2008 Market Value (2007 in brackets)
UK – £4.03bn (£3.40bn) year-on-year +18.5%
USA – £14.89bn (£12.51bn) year-on-year +19%
Japan – £4.55bn (£5.37bn) year-on-year -15%
These numbers show that the USA remains by far the single largest video games market in the world, bettering the value of the UK and Japanese markets combined by more than double.
It’s also the largest growing market year-on-year, with 2008’s value up 19 per cent on the year before – though do note that the growth of the games market in the country has slowed considerably, with 2007 previously showing an incredible 43 per cent increase on the year before.
It may surprise some that the Japanese market continues to be worth more than the UK market. Why this should surprise is hard to say – not only is Japan’s population over double that of the UK’s, but gaming is (for the time being, at least) far more ingrained in the nation’s culture and identity than in the UK.
However, whilst the Japanese market was worth over £500m more than the UK in 2008, it also suffered a worrying 15.3 per cent decrease compared to 2007. The UK market, in contrast, enjoyed growth of 18.5 per cent, just a shade behind the US market.
In fact, if the same rates of growth and decline occur in 2009, the UK market will be worth £4.77bn – almost a whole billion more than the Japanese market (£3.86bn). Could 2009 be the year the UK becomes the second most valuable games market in the world?
Despite the fall seen in Japan, the combined growth in value of the three territories showed an overall increase of 10 per cent year-on-year.
UK 2008 unit sales by format
360 – 1.4m
PS3 – 1m
Wii – 2.9m
USA 2008 unit sales by format
360 – 4.8m
PS3 – 3.7m
Wii – 10.2m
Japan 2008 unit sales by format
360 – 318k
PS3 – 991k
Wii – 2.9m
Total 2008 sales by format (UK, USA and Japan)
360 – 6.518m
PS3 – 5.691m
Wii – 16m
It’s hardly surprising to see that Wii dominates the home console market in all three territories. Interestingly, Nintendo’s machine is most dominant in its homeland, where it captures 68 per cent of the home console market, way ahead of the three region’s combined market share of 56 per cent. The Wii performs equally in both the UK and USA, capturing 54 per cent.
By contrast, Xbox 360 captured 23 per cent of the total combined market of the three territories, and the PS3 20 per cent.
Wii’s 16m unit sales across the three regions make it by far the star performer. As Xbox 360 enters its third year on the market, total annual sales of 6.5m will surely be seen as a success by Microsoft. What Sony will make of PS3’s 5.7m sales at this stage of the machine’s life is harder to guess.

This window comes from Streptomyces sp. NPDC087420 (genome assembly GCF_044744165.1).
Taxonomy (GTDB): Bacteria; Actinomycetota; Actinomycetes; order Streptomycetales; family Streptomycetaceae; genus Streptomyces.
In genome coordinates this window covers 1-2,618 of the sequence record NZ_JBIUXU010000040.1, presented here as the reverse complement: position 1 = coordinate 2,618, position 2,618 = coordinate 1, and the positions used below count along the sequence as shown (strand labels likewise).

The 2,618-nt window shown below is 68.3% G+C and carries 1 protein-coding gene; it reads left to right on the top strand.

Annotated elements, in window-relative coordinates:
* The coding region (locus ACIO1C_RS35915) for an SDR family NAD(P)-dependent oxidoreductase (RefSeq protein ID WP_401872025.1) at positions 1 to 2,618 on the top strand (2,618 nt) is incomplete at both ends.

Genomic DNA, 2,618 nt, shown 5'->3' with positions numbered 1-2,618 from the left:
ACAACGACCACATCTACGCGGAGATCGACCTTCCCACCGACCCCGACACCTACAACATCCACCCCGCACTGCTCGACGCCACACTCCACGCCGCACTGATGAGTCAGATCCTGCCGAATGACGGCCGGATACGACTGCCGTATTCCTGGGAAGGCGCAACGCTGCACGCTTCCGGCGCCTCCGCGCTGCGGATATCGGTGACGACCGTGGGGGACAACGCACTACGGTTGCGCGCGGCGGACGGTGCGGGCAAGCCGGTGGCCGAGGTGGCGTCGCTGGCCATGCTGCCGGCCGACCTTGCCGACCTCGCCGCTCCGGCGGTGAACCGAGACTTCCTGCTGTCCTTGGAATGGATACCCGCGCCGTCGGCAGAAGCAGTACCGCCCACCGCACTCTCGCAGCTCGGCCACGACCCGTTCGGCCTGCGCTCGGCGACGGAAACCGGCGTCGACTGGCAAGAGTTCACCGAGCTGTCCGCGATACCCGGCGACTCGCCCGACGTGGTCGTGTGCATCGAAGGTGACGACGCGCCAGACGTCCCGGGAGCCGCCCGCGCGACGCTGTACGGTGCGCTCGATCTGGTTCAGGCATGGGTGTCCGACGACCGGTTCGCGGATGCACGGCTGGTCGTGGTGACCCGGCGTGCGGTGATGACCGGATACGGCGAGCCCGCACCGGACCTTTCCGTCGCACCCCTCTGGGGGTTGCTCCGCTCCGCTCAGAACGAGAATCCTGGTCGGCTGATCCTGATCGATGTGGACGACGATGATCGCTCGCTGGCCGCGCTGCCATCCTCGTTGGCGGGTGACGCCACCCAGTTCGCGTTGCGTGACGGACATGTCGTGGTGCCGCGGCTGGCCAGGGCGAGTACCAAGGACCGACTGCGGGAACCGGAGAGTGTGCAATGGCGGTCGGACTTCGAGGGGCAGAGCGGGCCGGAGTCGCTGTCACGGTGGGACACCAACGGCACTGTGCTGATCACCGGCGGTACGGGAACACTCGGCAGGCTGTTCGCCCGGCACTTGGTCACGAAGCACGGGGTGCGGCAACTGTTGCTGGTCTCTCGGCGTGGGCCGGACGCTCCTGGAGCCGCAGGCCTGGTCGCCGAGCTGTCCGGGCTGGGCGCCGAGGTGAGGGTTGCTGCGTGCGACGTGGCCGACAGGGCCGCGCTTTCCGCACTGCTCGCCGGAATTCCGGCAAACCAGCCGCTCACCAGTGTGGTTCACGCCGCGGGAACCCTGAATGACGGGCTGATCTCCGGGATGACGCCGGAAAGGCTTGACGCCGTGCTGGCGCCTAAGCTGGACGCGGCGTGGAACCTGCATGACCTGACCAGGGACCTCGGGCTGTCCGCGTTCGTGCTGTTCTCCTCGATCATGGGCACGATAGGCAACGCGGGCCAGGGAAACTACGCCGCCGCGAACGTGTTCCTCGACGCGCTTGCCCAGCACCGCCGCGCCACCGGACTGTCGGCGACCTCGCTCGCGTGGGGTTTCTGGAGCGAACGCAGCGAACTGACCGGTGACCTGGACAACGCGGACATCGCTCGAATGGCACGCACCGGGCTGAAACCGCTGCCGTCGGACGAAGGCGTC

Do note too that in Japan both the DS and PSP outsold their home console cousins by considerable margins – in this case Nintendo’s machine sold 4m units and the PSP 3.5m.
2008 GAMES SOFTWARE SALES
UK Top Five
1. FIFA 09 – EA*
2. Mario Kart Wii – Nintendo*
3. Grand Theft Auto IV – Rockstar*
4. Mario & Sonic at the Olympic Games – Sega*
5. Wii Fit – Nintendo*
* MCV is unable to publish UK 2008 sales figures for individual titles
US Top Five (sales in brackets)
1. Wii Play – Nintendo (5.28m)
2. Madden NFL 09 – EA (5.25m)
3. Grand Theft Auto IV – Rockstar (5.22m)
4. Mario Kart Wii –Nintendo (5m)
5. Call of Duty: World at War – Activision Blizzard (4.63m)
JAPAN Top Five (sales in brackets)
1. Monster Hunter Portable 2nd G – Capcom (2.5m)
2. Pokemon Platinum – Pokemon Company (2.2m)
3. Wii Fit – Nintendo (2.1m)
4. Mario Kart Wii – Nintendo (2m)
5. Super Smash Bros Brawl – Nintendo (1.7m)
As with the hardware results, the software charts were full of good news for Nintendo. As well as being the only publisher to feature in the top five of all three territories, the company’s Mario Kart Wii is the only individual title to do the same.
There’s also big success for Wii Fit, which just misses out on the top five in the US but performs admirably in both the UK and Japan. In fact, the only publisher aside from Nintendo to see a game in the top five of more than one country is Rockstar, whose Grand Theft Auto IV was an undoubted worldwide success.
Outside the universal appeal of the above titles, there are also a number of more regionally specific successes. EA can rightfully claim to have captured the lion’s share of the lucrative football market in the UK, as well as the American football market in the US, with FIFA 09 and Madden 09 respectively.
Japan’s fascination with all things Pokemon continues, too, though Nintendo’s title is robbed of the top spot by Capcom’s PSP phenomenon Monster Hunter Portable 2G.
The numbers used are calculated from a combination of both annual and combined monthly figures from ELSPA Gfk-ChartTrack (UK), NPD (USA) and Enterbrain (Japan)